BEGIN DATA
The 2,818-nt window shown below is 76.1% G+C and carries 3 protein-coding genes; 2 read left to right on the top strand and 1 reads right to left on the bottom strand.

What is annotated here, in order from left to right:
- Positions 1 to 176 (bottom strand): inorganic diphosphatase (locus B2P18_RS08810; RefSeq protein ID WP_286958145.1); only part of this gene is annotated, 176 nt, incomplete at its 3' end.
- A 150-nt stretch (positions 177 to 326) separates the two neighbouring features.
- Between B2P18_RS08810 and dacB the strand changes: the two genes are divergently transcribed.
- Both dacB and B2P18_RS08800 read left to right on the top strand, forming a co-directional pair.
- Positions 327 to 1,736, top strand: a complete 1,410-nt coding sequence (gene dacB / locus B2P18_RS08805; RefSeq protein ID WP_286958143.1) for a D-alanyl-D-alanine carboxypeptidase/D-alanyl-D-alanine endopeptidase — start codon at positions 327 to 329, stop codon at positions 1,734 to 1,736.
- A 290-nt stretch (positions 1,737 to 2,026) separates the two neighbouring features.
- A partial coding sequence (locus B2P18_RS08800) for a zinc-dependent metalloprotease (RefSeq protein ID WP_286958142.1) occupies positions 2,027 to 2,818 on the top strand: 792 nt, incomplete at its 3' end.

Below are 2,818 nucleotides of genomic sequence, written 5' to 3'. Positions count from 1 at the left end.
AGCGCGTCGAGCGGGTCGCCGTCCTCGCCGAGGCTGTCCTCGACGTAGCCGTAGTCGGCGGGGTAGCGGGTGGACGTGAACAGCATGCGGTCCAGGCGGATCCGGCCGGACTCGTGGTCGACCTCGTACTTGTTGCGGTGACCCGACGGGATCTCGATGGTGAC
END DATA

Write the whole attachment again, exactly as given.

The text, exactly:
The 2,818-nt window shown below is 76.1% G+C and carries 3 protein-coding genes; 2 read left to right on the top strand and 1 reads right to left on the bottom strand.

What is annotated here, in order from left to right:
- Positions 1 to 176 (bottom strand): inorganic diphosphatase (locus B2P18_RS08810; RefSeq protein ID WP_286958145.1); only part of this gene is annotated, 176 nt, incomplete at its 3' end.
- A 150-nt stretch (positions 177 to 326) separates the two neighbouring features.
- Between B2P18_RS08810 and dacB the strand changes: the two genes are divergently transcribed.
- Both dacB and B2P18_RS08800 read left to right on the top strand, forming a co-directional pair.
- Positions 327 to 1,736, top strand: a complete 1,410-nt coding sequence (gene dacB / locus B2P18_RS08805; RefSeq protein ID WP_286958143.1) for a D-alanyl-D-alanine carboxypeptidase/D-alanyl-D-alanine endopeptidase — start codon at positions 327 to 329, stop codon at positions 1,734 to 1,736.
- A 290-nt stretch (positions 1,737 to 2,026) separates the two neighbouring features.
- A partial coding sequence (locus B2P18_RS08800) for a zinc-dependent metalloprotease (RefSeq protein ID WP_286958142.1) occupies positions 2,027 to 2,818 on the top strand: 792 nt, incomplete at its 3' end.

Below are 2,818 nucleotides of genomic sequence, written 5' to 3'. Positions count from 1 at the left end.
AGCGCGTCGAGCGGGTCGCCGTCCTCGCCGAGGCTGTCCTCGACGTAGCCGTAGTCGGCGGGGTAGCGGGTGGACGTGAACAGCATGCGGTCCAGGCGGATCCGGCCGGACTCGTGGTCGACCTCGTACTTGTTGCGGTGACCCGACGGGATCTCGATGGTGAC